Keeping your work area well-lit with energy-saving compact fluorescent light bulbs may cause skin damage if you’re within five feet (1.5 meters) of them, according to researchers from Stony Brook University in New York, U.S. The scientists found significant ultraviolet emissions from the bulbs, which appeared to originate from cracks in the phosphor coatings and were present in all bulbs studied. The twisting configuration of the bulbs, combined with the smaller diameter of the glass, creates more spaces where the protective coating wears away, allowing the release of the dangerous light, the study showed.
Researchers recommend keeping the lights at a safe distance and behind a glass enclosure.
If you sneeze and wheeze your way through work but feel fine when you leave the office, you may be allergic to work — literally. Occupational asthma accounts for 10 percent of all asthma cases in the U.S. and involve symptoms that arise only at work. “The symptoms are often better or even go away when patients are off from work for a few days or a week of vacation,” says Dr. Kevin P. McGrath, an allergist and spokesman for the American College of Allergy, Asthma and Immunology.
Causes vary from animal proteins to chemicals in spray paints, adhesives, latex gloves and respiratory irritants such as chlorine and other gases. If you suspect you may be allergic, make an appointment with an allergist who can evaluate you to determine causes and possible treatment.
Staring at a computer screen for hours on end can lead to dry eye, headaches, eyestrain, blurred vision and other symptoms of Computer Vision Syndrome. “The problem is especially troublesome in populations at risk, including those using certain drugs (e.g. some anti-depressants and anti-hypertensives), those with autoimmune diseases, post-menopausal women and people who work in arid or polluted environments,” says Dr. Roy Chuck, chairman of the department of ophthalmology and visual sciences at Montefiore Medical Center in New York.
Practices that may help: use artificial tears, view desktop screens at eye level or below to increase lid coverage of the cornea and sit away from air vents. Use humidifiers and take frequent breaks. See an ophthalmologist if the problem persists.
Bullying isn’t just a childhood problem. One of four workers feels bullied, according to a recent CareerBuilder study. While the definition of bullying varies, it typically refers to aggressive behavior, associated with work, primarily intended to cause physical or psychological harm to others, says Rick Brenner, management consultant and principal of Chaco Canyon Consulting in Cambridge, Massachusetts, U.S.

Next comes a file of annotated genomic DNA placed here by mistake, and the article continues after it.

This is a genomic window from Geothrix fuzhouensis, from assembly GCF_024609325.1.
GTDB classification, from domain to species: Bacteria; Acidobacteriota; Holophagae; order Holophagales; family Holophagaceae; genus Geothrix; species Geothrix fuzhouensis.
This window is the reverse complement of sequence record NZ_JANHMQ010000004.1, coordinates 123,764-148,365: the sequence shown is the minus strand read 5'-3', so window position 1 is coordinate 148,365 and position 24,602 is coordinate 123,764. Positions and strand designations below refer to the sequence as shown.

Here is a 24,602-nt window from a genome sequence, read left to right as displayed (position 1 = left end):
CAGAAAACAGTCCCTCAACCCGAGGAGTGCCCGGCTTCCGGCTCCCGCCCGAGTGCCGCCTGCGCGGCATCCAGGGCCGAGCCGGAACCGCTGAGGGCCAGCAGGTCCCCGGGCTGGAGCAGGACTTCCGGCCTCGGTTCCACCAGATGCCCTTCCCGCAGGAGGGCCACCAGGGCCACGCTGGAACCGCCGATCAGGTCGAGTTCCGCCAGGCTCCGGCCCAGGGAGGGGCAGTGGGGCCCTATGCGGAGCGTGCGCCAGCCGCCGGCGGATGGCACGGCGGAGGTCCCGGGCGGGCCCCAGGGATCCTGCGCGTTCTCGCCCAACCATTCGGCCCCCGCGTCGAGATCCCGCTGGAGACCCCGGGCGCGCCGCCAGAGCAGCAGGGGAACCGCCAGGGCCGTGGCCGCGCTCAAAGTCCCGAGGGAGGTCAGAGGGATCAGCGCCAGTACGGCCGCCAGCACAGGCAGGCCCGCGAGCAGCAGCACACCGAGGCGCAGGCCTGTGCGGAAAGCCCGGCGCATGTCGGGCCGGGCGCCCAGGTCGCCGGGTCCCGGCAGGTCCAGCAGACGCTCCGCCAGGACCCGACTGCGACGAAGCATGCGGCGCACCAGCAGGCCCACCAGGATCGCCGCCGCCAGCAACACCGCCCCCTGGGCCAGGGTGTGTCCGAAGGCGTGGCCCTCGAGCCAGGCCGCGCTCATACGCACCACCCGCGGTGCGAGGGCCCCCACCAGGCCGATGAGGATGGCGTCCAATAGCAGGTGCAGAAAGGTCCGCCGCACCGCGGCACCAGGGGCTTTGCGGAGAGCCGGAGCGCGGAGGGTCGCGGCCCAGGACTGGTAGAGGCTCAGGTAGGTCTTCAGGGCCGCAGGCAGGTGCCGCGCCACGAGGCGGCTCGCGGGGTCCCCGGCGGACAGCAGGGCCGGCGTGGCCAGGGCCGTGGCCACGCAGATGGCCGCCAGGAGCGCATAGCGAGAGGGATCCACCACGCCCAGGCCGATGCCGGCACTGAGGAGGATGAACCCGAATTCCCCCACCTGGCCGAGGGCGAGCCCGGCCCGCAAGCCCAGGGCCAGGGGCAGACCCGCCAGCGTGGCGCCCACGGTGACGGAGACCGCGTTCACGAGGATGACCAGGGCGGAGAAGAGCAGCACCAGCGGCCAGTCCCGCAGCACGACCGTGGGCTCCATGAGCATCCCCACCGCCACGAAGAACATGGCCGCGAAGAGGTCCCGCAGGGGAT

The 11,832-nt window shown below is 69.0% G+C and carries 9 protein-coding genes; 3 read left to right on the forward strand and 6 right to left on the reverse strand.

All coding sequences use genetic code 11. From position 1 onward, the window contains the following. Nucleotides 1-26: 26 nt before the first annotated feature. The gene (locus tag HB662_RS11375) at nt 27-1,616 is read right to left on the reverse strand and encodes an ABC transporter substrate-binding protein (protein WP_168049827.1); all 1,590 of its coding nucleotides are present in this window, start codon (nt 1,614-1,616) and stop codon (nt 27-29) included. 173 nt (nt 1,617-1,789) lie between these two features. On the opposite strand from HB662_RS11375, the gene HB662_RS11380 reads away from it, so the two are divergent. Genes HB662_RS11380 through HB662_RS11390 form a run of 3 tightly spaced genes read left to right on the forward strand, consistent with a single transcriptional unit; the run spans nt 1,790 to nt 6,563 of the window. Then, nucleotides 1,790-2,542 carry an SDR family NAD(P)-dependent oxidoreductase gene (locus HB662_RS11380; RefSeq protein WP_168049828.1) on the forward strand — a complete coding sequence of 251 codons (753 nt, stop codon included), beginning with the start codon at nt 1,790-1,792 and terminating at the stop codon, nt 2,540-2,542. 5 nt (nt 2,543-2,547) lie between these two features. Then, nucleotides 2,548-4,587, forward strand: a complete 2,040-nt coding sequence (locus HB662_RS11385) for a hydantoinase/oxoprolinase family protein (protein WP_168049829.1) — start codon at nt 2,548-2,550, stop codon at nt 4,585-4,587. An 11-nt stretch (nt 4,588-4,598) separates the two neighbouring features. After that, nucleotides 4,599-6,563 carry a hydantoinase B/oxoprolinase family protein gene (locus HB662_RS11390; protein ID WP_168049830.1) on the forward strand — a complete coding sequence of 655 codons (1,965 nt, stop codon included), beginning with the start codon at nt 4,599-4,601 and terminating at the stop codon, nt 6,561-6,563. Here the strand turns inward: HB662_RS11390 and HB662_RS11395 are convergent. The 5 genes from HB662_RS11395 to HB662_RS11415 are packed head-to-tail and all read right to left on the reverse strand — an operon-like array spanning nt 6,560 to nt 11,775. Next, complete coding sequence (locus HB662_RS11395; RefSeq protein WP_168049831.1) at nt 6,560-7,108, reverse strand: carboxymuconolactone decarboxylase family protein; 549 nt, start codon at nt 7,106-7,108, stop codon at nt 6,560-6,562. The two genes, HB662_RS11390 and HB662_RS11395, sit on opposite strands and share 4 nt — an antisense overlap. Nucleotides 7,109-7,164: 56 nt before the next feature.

Examples of bullying include being accused of mistakes you didn’t make, others taking credit for your work and being yelled at in front of co-workers. Targets often suffer from sleep and digestive problems, depression and other forms of stress. If you’re the target of a bully, your options vary depending on the situation, Brenner says. “Get help. Hire a bullying coach or psychotherapist. The sooner the better.”
If your desk sits in front of the office candy dish, you may find your waistline expanding. A study published in the International Journal of Obesity and led by Brian Wansink, director of Cornell University’s Food Brand Lab, found people ate an average of 225 calories more each day when the candy dish was within arm’s reach and 100 calories more with the dish six feet (1.8 meters) away. That amounts to an additional 17 or seven pounds (7.7 or 3.2 kilograms) per year, respectively. In addition, people who ate the candy underestimated the number of pieces they ate.
Experts recommend keeping the candy dish at least six feet (1.8 meters) away from you, or in a drawer or file cabinet not easily within reach, to avoid mindless eating and excess poundage.
Working in an overheated office slows productivity and increases the risk of accidents, according to a study by the Health Protection Agency in the U.K. In addition, warm air in meeting rooms, combined with high levels of carbon dioxide -- largely from workers’ respiration -- during long presentations, can cause sleepiness and a drop in decision-making ability, according to a study published in Environmental Health Perspectives.
The American Society of Heating, Refrigeration and Air Conditioning Engineers recommends the following temperature range for office work: between 68.5 and 76 degrees Fahrenheit (20.3 and 24.4 degrees Celsius) in winter and 74 and 80 degrees Fahrenheit (23.3 and 26.7 degrees Celsius) in summer. A Cornell University study found 77 degrees Fahrenheit (25 degrees Celsius) the optimal temperature.